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Replacing Carbide Scribe On Height Gauge

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Matthew Gregory

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I have a Mitutoyo 0-10" vernier height gauge, and it's one of my most-often used tools. I purchased it used from eBay, and it has served me dutifully. I cannot find a model number on it anywhere, which strikes me as odd...

Regardless, I think it must have taken a spill, as one corner of the carbide scribe has a chip in it, rendering that side useless. Granted, the other side is still fine, so it's not a total loss, but I like things being 'right', if you know what I mean. Searching high and low, I've found that the current crop of height gauge replacement scribes have one model that's really close to the original dimensions, with the height of it being .020" shy of the original. It's my assumption that this will work for me, I'll merely need to reset the post to zero with the new scribe height. Is there any better method of doing this other than assembling the two, loosening the post clamp screw, moving it to zero, and tightening it again? I'm assuming clamping the base and the scribe to the surface plate will help me keep things square, as it will minimize variables with things being able to move about willy-nilly...

Other than doing this and checking against standards, are there any other things I need to look out for?

Thanks in advance,

Matt
 

EmilioG

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They sell scribers and clamps on ebay all the time. Write to the sellers and ask for dimensions on any that
look right. Have you written to Mitutoyo? They are very helpful and may have an NOS scriber. Send them a photo
of your gage.
 

darkzero

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How bad is the chip in the carbide? Can you post a pic? The tips can be reconditioned by grinding the top angle to give you a fresh edge. Do not grind the bottom. Original scribes are expensive unless you wait patiently for a compatible one to pop up on ebay.

I wanted an extra scibe for my Mitu height gage. My scribe is an extended reach scribe, in the rare occassions I do see them pop up on ebay they go for $100. I only paid $75 for the entire unit that was in brand new condition, still had the wax protector on the scribe, so I can't justify that purchase, not yet anyway.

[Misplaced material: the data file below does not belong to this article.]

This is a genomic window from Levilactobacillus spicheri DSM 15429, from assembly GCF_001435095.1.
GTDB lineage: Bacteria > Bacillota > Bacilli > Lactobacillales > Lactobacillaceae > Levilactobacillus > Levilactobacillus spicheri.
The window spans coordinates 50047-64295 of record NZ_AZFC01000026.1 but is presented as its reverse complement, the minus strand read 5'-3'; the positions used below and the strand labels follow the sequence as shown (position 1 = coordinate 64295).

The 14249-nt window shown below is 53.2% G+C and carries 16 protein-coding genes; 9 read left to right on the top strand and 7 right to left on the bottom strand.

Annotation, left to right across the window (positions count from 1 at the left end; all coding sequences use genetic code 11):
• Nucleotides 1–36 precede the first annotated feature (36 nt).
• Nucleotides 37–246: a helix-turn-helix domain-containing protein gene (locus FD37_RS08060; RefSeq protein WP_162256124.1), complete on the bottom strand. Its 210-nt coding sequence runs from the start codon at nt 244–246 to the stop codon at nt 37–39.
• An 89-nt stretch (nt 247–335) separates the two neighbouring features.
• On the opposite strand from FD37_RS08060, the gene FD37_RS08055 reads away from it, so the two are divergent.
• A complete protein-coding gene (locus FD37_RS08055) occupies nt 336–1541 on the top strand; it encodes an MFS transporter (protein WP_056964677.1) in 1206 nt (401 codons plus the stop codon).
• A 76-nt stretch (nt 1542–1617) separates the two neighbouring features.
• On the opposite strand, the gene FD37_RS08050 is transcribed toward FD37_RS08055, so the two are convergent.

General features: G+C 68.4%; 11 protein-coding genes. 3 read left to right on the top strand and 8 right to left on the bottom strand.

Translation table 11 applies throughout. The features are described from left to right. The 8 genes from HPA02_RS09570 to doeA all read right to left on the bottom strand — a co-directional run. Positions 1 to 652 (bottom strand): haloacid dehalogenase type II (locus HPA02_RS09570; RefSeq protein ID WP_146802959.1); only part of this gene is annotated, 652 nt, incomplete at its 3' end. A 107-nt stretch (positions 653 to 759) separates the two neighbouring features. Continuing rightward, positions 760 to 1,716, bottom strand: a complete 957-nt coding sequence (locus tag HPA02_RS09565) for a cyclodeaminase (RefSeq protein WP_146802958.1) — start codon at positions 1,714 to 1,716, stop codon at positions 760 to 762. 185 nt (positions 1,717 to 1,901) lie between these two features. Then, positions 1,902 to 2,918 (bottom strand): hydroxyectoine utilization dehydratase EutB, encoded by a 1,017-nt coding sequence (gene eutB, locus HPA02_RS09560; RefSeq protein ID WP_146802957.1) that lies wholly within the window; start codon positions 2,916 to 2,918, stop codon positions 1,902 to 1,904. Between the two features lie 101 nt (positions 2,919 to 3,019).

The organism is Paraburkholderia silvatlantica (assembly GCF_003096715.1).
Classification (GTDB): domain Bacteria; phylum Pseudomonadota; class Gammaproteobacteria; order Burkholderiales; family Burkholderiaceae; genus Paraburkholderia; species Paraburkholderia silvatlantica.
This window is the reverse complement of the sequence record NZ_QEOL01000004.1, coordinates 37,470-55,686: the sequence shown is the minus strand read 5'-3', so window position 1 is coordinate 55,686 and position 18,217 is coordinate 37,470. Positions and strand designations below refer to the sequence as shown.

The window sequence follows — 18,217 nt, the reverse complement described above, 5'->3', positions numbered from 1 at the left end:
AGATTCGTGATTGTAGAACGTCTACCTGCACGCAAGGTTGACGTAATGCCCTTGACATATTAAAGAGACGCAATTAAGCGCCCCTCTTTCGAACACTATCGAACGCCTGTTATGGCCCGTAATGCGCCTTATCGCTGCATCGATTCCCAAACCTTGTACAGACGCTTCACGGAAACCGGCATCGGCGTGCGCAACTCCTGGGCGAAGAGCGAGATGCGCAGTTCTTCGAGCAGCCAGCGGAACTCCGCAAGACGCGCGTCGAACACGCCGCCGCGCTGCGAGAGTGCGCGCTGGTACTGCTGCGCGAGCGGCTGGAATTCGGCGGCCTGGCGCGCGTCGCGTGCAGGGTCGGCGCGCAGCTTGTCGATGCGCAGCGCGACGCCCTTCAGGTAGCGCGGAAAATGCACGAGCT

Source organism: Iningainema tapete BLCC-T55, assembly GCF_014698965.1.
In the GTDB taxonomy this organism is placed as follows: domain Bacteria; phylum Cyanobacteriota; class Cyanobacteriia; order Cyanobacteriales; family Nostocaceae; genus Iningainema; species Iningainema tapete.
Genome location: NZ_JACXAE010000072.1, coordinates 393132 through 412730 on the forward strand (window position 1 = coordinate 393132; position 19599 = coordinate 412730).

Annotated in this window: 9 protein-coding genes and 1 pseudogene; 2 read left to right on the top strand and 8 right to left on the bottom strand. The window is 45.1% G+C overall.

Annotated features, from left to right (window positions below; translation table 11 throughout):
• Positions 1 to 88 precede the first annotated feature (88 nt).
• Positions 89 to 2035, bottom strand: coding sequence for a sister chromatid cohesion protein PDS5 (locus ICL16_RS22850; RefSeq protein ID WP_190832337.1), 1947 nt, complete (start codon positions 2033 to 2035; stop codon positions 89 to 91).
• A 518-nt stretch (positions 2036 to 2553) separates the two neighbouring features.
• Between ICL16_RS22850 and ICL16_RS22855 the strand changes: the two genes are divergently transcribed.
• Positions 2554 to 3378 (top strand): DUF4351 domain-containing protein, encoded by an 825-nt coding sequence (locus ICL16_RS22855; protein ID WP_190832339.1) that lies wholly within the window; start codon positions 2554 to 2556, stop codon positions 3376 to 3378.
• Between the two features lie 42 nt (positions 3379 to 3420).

Another thing to consider is Starrett makes a round nose scribe which is pretty nice so you aren't limited to just 2 corners. If you can adapt that to yours I would consider getting that if you end up having to buy new.
 

Tony Wells

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I also am for dressing the top. Have done that to a few over the years. Post a pic of the height gage and I'll go through my parts book. I have a 3" ring binder from Mit showing all their stuff. Not all of the new stuff, I'm sure, but all the older items should be there. I can probably provide the OEM part number for the scribe foot if you need it. And the model number for the height gage probably as well.
 

Matthew Gregory

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Thanks for the replies gang! I took Emilio's advice and contacted Mitutoyo. This customer service was excellent. Turns out I have an older 506 series model, and it uses the current scribe that's available for a handful of models. The disparity in measurement is NOT an issue, as the part is not an inch, it's actually 25mm, so when I measured it @ .020" off, I was partially right - it's actually .016" off, which explains the .4mm disparity. Not sure why it's listed in their lit as an inch, but there ha go. My .020" measurement was likely .004" off due to my own error in clamping with my caliper, as the scribe is proud of the rest of the foot, and it probably canted a bit as I compressed the caliper.

I'm afraid there's no hope in regrinding the carbide, as the corner is chipped from the bottom - I'd have to remove close to .030" just to work the chip out. It's really not a killer, as the other corner of the scribe is perfect. I'll order a replacement scribe, anyway, as I like things to be right, and with my luck I'll invariably need to use that corner for some fool reason if I don't get it swapped.
 

gene-pavlovsky

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Resurrecting an old post. I have a similar problem, I got a second-hand Mitutoyo dial height gauge (model 192-130, 300 mm), and the scriber has a nick in the middle. I've noticed that the tip is sharpened with a micro bevel, the nick is about as deep as the width of that micro bevel.
I have several diamond sharpening stones (include extra coarse one), would that work for grinding the top angle? Should I attempt to grind at the micro bevel angle, effectively making the micro bevel into a wider "macro" bevel, or should I grind the original bevel first until the nick is gone (that would be much more work on the stones), and then add a new micro bevel?
Thanks
 

Toolmaker51

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Those so inclined can make an accurate scribe but several means. 0-1 or W-1 tool steel flat stock can be roughed on an a bandsaw milled to about +.003 all around, heat treated, and finish ground. Not much different than how it would be made commercially. If one desires carbide tipped, mill that recess in before heat treat, silver solder/ braze in before grinding. Not much different than how tool bits are made.
 
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